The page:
Findings of Mystery Shopping Programme on Banks' Sales Practices

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24 May 2011

Findings of Mystery Shopping Programme on Banks' Sales Practices

The Hong Kong Monetary Authority (HKMA) released today (Tuesday) the findings of a mystery shopping exercise (the "Exercise") on the sales practices of retail banks in respect of unlisted securities and futures investment products and structured deposits (collectively "Investment Products")1.

The HKMA and the Securities and Futures Commission jointly engaged an external service provider to carry out the Exercise2, with the objectives of understanding the industry-wide sales practices of intermediaries and identifying areas for improvements. To promote good sales practices, the HKMA has shared the mystery shopping findings with the industry today.

The Exercise revealed that the selected banks generally had complied with the know-your-client requirements. However, some sampled cases have revealed deficiencies and areas requiring improvements in the sales process of some banks. These include, among others:

  • a need for improvement in the disclosure of the features and risks of the recommended products, for instance the insurance nature as well as fees and charges of investment-linked assurance scheme products;
  • failure to take into account all relevant personal circumstances of the customers in ensuring suitability of investment recommendations; and
  • inadequacy in the procedures of identifying vulnerable customers with low education.

The Exercise also revealed some good sales practices. For example, some bank staff proactively reminded the shoppers to avoid being too "aggressive" and to watch out for the high investment risks of Investment Products that the shoppers were interested in. Some bank staff advised the shoppers not to make hasty investment decisions.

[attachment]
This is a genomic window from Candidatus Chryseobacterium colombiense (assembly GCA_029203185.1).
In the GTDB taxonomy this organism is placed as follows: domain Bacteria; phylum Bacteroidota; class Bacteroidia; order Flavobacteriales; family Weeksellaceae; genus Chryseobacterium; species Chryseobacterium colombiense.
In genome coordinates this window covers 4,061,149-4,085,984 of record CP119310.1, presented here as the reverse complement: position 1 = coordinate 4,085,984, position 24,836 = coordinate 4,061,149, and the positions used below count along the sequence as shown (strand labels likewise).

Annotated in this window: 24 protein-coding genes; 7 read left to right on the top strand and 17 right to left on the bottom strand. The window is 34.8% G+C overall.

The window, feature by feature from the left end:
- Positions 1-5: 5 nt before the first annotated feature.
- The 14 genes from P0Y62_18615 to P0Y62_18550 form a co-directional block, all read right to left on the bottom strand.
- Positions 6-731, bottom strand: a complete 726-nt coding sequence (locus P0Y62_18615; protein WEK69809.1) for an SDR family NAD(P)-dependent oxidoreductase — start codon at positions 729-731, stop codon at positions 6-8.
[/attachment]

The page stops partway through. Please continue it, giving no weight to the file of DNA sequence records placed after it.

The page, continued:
"Banks have a duty to ensure that their staff disclose accurate and adequate information and present balanced views about investment products to help customers make informed investment decisions," said Mr Arthur Yuen, the HKMA's Deputy Chief Executive. "Banks should also take reasonable steps to ensure that the recommended product is suitable for a customer having regard to all relevant personal circumstances of the customer," he added.

Mr Yuen said that the HKMA has already required the individual banks concerned to take corrective actions. Areas where shortcomings were identified in the Exercise will be subject to greater scrutiny in the HKMA's supervisory process for all banks. The HKMA will continue to deploy mystery shopping from time to time to assess the industry's compliance with regulatory requirements.


Hong Kong Monetary Authority
24 May 2011

1The Exercise covered four major areas, namely know-your-client process, explanation of product features and disclosure of risks, suitability assessment, and selling practices in respect of vulnerable customers.

2For the banking sector, the Exercise covered 350 samples from a mix of 20 small, medium and large banks which engaged in selling Investment Products to Hong Kong investors through their branches.

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Last revision date : 24 May 2011